Last week, I had a heart-to-heart with my son about the looming expense he’s about to incur when his children, my grandchildren, begin college in 2016. Between 2016 and 2022, at least one child will be enrolled in college. Unless some unforeseen scholarship or winning lottery ticket gets cashed in, his estimated annual expense for one child would range into the high five figures; when both are enrolled at the same time, twice that sum.
Unfortunately, the University of Pittsburgh and Pennsylvania State University are America’s No. 1 and No. 2 most expensive public colleges, both costing about $16,500 per year. The once affordable option of attending a local state university is now out of reach for most.
I asked my son how he feels about borrowing (he doesn’t have the cash; who does?) in the middle six figures, total, to put two kids through college, since data shows that about 50 percent of recent college graduates either don’t have jobs or have jobs that don’t require a degree. He sat in stunned silence.
Increasingly, borrowing money to finance college educations is a bad idea. About 2.2 million Americans who are 60 and older have co-signed private student loans for their children and will be responsible for that debt if they can’t pay. And according to a new Wells Fargo study, which surveyed 1,414 millennials between the ages of 22 and 32, more than half of them financed their education through student loans and say debt is their biggest financial concern.
That’s logical considering that student borrowing topped $100 billion for the first time in 2010, and total outstanding loans now exceed $1 trillion. Student loan debt is now higher than $798 billion U.S. credit card debt.
All the statistics are grim. Some 37 million Americans have outstanding student loans. A quarter owe more than $28,000. Two out of five student borrowers become delinquent in the first five years after beginning repayment. According to the New York Federal Reserve Bank, the number of student borrowers who are at least 90 days late on payments has jumped from 8.5 percent in 2011 to 11.7 percent today. The new, higher interest rates will make timely repayment more difficult.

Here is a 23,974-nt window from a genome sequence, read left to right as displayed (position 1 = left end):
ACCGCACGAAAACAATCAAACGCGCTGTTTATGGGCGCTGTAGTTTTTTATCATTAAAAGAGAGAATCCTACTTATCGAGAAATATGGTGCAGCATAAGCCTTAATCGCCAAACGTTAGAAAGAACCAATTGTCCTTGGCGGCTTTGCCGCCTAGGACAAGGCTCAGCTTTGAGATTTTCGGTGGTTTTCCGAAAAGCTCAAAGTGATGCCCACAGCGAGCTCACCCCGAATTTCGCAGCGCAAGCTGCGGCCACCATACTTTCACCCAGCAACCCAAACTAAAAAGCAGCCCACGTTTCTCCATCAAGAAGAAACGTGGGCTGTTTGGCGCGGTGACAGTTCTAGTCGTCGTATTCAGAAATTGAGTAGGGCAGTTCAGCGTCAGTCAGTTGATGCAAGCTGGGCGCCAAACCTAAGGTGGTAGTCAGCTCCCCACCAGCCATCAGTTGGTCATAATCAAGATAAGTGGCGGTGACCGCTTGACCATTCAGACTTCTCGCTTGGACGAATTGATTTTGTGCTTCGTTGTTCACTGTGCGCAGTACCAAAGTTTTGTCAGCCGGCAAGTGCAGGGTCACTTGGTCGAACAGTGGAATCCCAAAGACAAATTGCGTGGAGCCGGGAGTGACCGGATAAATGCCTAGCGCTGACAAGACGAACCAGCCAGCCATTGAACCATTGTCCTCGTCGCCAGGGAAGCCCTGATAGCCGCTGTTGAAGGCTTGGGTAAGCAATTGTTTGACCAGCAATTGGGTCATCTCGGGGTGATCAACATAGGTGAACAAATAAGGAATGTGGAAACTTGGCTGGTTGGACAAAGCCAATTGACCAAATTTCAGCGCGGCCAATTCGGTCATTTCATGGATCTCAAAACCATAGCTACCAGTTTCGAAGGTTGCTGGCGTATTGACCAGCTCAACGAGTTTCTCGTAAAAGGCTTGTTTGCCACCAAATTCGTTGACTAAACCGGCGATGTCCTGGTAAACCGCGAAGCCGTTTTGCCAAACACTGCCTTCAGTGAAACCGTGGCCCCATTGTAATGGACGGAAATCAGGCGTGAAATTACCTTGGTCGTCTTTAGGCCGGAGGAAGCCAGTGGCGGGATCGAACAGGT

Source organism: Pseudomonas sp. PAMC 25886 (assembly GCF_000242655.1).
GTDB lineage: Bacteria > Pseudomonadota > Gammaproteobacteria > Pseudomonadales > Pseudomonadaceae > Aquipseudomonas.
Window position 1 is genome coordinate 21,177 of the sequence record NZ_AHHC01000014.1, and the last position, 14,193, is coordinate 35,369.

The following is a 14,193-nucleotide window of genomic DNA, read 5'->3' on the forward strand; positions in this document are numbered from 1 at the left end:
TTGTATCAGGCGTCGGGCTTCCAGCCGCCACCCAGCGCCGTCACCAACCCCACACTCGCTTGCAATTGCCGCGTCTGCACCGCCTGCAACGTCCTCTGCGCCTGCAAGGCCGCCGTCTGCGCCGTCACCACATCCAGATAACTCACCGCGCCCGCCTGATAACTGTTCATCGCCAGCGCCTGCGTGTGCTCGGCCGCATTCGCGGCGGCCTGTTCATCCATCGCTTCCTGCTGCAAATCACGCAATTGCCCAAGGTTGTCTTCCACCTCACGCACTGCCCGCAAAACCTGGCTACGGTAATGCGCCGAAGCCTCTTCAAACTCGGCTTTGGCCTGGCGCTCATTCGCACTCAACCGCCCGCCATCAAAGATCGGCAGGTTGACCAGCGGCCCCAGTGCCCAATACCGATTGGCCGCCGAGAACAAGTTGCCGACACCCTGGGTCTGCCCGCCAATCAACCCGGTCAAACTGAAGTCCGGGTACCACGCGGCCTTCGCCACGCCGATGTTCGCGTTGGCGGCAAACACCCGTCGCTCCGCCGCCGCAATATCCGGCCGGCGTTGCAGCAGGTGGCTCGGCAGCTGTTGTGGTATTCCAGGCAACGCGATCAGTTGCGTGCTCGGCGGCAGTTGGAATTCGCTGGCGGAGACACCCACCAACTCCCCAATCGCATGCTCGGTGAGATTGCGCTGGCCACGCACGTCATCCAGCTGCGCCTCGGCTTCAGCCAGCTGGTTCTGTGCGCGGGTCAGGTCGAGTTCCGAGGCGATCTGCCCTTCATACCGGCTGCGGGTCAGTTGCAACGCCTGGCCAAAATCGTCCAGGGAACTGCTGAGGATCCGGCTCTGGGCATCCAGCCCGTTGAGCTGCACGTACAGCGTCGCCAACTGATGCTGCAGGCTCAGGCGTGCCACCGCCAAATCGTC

Delinquencies lead to bad credit scores, which in turn make it difficult to buy a car, a home or get married and start a family — all of which have a negative long-term economic effect. Many millennials not only can’t afford their own home, but Census data shows that nearly 6 million Americans ages 25 to 34 lived with their parents in 2011, up from 4.7 million in 2007.
Even though many don’t have a child in college, they may not escape the consequences of massive accumulated student debt. Like the sub-prime mortgage disaster of few years ago, Washington is funding the student loan crisis, too. Some analysts think the ultimate consequences may be worse than the mortgage meltdown.
About four-fifths of total student loan amount outstanding is borrowed directly from the federal government, but without any independent creditworthiness assessment. Almost everyone qualifies. Failure to evaluate the underlying credit in mortgage lending led to the global economy’s near collapse.
One excellent option to enrolling in college directly after high school is to join the growing part-time economy, save every penny while still living at home, and take community college courses with transferable credits. Then, after a junior and senior year at an accredited university, students will have diplomas from recognized colleges.
Joe Guzzardi retired from the Lodi Unified School District in 2008. He lives in Pittsburgh. Contact him at firstname.lastname@example.org.